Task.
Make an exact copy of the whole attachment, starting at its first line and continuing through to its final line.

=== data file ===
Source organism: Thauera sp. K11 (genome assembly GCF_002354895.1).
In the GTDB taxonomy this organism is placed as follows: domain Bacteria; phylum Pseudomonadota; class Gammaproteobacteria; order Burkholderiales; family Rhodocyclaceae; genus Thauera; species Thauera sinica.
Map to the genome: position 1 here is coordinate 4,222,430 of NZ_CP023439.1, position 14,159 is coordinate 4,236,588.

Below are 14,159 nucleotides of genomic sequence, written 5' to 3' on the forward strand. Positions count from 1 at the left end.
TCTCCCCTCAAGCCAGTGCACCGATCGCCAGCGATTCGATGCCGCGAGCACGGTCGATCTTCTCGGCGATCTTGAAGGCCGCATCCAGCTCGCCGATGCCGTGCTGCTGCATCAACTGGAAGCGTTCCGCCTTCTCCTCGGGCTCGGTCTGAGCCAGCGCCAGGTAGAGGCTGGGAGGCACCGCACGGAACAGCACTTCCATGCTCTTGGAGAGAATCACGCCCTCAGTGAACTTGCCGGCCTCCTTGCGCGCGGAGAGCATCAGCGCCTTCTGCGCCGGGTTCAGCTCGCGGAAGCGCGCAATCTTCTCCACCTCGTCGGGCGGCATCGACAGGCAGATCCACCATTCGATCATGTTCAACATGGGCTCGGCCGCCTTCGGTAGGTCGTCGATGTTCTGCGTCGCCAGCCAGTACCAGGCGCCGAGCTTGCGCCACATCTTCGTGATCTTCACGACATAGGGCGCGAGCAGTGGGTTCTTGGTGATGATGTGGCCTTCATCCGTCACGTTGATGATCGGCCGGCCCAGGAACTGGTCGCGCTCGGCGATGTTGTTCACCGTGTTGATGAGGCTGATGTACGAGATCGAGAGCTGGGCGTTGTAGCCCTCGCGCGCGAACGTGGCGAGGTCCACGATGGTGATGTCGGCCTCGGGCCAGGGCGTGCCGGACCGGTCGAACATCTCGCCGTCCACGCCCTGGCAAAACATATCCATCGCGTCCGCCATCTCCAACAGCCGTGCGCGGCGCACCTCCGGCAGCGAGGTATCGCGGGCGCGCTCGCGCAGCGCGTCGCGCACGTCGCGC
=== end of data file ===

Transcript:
Source organism: Thauera sp. K11 (genome assembly GCF_002354895.1).
In the GTDB taxonomy this organism is placed as follows: domain Bacteria; phylum Pseudomonadota; class Gammaproteobacteria; order Burkholderiales; family Rhodocyclaceae; genus Thauera; species Thauera sinica.
Map to the genome: position 1 here is coordinate 4,222,430 of NZ_CP023439.1, position 14,159 is coordinate 4,236,588.

Below are 14,159 nucleotides of genomic sequence, written 5' to 3' on the forward strand. Positions count from 1 at the left end.
TCTCCCCTCAAGCCAGTGCACCGATCGCCAGCGATTCGATGCCGCGAGCACGGTCGATCTTCTCGGCGATCTTGAAGGCCGCATCCAGCTCGCCGATGCCGTGCTGCTGCATCAACTGGAAGCGTTCCGCCTTCTCCTCGGGCTCGGTCTGAGCCAGCGCCAGGTAGAGGCTGGGAGGCACCGCACGGAACAGCACTTCCATGCTCTTGGAGAGAATCACGCCCTCAGTGAACTTGCCGGCCTCCTTGCGCGCGGAGAGCATCAGCGCCTTCTGCGCCGGGTTCAGCTCGCGGAAGCGCGCAATCTTCTCCACCTCGTCGGGCGGCATCGACAGGCAGATCCACCATTCGATCATGTTCAACATGGGCTCGGCCGCCTTCGGTAGGTCGTCGATGTTCTGCGTCGCCAGCCAGTACCAGGCGCCGAGCTTGCGCCACATCTTCGTGATCTTCACGACATAGGGCGCGAGCAGTGGGTTCTTGGTGATGATGTGGCCTTCATCCGTCACGTTGATGATCGGCCGGCCCAGGAACTGGTCGCGCTCGGCGATGTTGTTCACCGTGTTGATGAGGCTGATGTACGAGATCGAGAGCTGGGCGTTGTAGCCCTCGCGCGCGAACGTGGCGAGGTCCACGATGGTGATGTCGGCCTCGGGCCAGGGCGTGCCGGACCGGTCGAACATCTCGCCGTCCACGCCCTGGCAAAACATATCCATCGCGTCCGCCATCTCCAACAGCCGTGCGCGGCGCACCTCCGGCAGCGAGGTATCGCGGGCGCGCTCGCGCAGCGCGTCGCGCACGTCGCGC